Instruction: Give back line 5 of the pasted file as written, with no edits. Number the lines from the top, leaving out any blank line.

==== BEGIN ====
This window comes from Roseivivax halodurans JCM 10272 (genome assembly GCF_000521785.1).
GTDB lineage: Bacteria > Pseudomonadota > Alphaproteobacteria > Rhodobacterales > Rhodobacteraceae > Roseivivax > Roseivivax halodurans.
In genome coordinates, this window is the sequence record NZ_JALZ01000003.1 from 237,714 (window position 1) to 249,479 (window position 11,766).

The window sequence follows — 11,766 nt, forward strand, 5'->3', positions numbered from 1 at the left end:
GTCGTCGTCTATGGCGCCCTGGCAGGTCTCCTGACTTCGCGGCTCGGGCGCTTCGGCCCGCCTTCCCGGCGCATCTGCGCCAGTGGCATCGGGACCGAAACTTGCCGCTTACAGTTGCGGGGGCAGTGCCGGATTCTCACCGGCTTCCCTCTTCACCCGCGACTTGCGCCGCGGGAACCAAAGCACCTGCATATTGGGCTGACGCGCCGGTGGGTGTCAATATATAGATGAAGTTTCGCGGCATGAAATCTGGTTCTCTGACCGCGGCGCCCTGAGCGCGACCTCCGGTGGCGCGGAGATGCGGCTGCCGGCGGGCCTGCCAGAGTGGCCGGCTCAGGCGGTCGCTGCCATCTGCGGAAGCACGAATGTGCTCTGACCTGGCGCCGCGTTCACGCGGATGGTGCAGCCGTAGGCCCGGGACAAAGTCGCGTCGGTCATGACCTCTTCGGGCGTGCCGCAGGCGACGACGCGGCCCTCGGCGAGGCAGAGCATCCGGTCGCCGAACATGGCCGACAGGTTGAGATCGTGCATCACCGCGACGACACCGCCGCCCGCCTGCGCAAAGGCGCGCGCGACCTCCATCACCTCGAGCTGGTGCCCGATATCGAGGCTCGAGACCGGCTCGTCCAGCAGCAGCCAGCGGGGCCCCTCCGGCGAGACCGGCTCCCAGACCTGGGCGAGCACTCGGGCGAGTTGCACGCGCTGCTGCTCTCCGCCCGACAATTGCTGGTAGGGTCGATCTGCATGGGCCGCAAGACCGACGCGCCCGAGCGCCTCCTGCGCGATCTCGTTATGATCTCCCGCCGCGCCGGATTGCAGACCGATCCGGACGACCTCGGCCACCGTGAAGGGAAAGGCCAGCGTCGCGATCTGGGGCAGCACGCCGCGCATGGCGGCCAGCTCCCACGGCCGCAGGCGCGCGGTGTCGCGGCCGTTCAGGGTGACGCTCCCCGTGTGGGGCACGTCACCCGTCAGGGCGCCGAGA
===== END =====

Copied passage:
GTCGTCGTCTATGGCGCCCTGGCAGGTCTCCTGACTTCGCGGCTCGGGCGCTTCGGCCCGCCTTCCCGGCGCATCTGCGCCAGTGGCATCGGGACCGAAACTTGCCGCTTACAGTTGCGGGGGCAGTGCCGGATTCTCACCGGCTTCCCTCTTCACCCGCGACTTGCGCCGCGGGAACCAAAGCACCTGCATATTGGGCTGACGCGCCGGTGGGTGTCAATATATAGATGAAGTTTCGCGGCATGAAATCTGGTTCTCTGACCGCGGCGCCCTGAGCGCGACCTCCGGTGGCGCGGAGATGCGGCTGCCGGCGGGCCTGCCAGAGTGGCCGGCTCAGGCGGTCGCTGCCATCTGCGGAAGCACGAATGTGCTCTGACCTGGCGCCGCGTTCACGCGGATGGTGCAGCCGTAGGCCCGGGACAAAGTCGCGTCGGTCATGACCTCTTCGGGCGTGCCGCAGGCGACGACGCGGCCCTCGGCGAGGCAGAGCATCCGGTCGCCGAACATGGCCGACAGGTTGAGATCGTGCATCACCGCGACGACACCGCCGCCCGCCTGCGCAAAGGCGCGCGCGACCTCCATCACCTCGAGCTGGTGCCCGATATCGAGGCTCGAGACCGGCTCGTCCAGCAGCAGCCAGCGGGGCCCCTCCGGCGAGACCGGCTCCCAGACCTGGGCGAGCACTCGGGCGAGTTGCACGCGCTGCTGCTCTCCGCCCGACAATTGCTGGTAGGGTCGATCTGCATGGGCCGCAAGACCGACGCGCCCGAGCGCCTCCTGCGCGATCTCGTTATGATCTCCCGCCGCGCCGGATTGCAGACCGATCCGGACGACCTCGGCCACCGTGAAGGGAAAGGCCAGCGTCGCGATCTGGGGCAGCACGCCGCGCATGGCGGCCAGCTCCCACGGCCGCAGGCGCGCGGTGTCGCGGCCGTTCAGGGTGACGCTCCCCGTGTGGGGCACGTCACCCGTCAGGGCGCCGAGA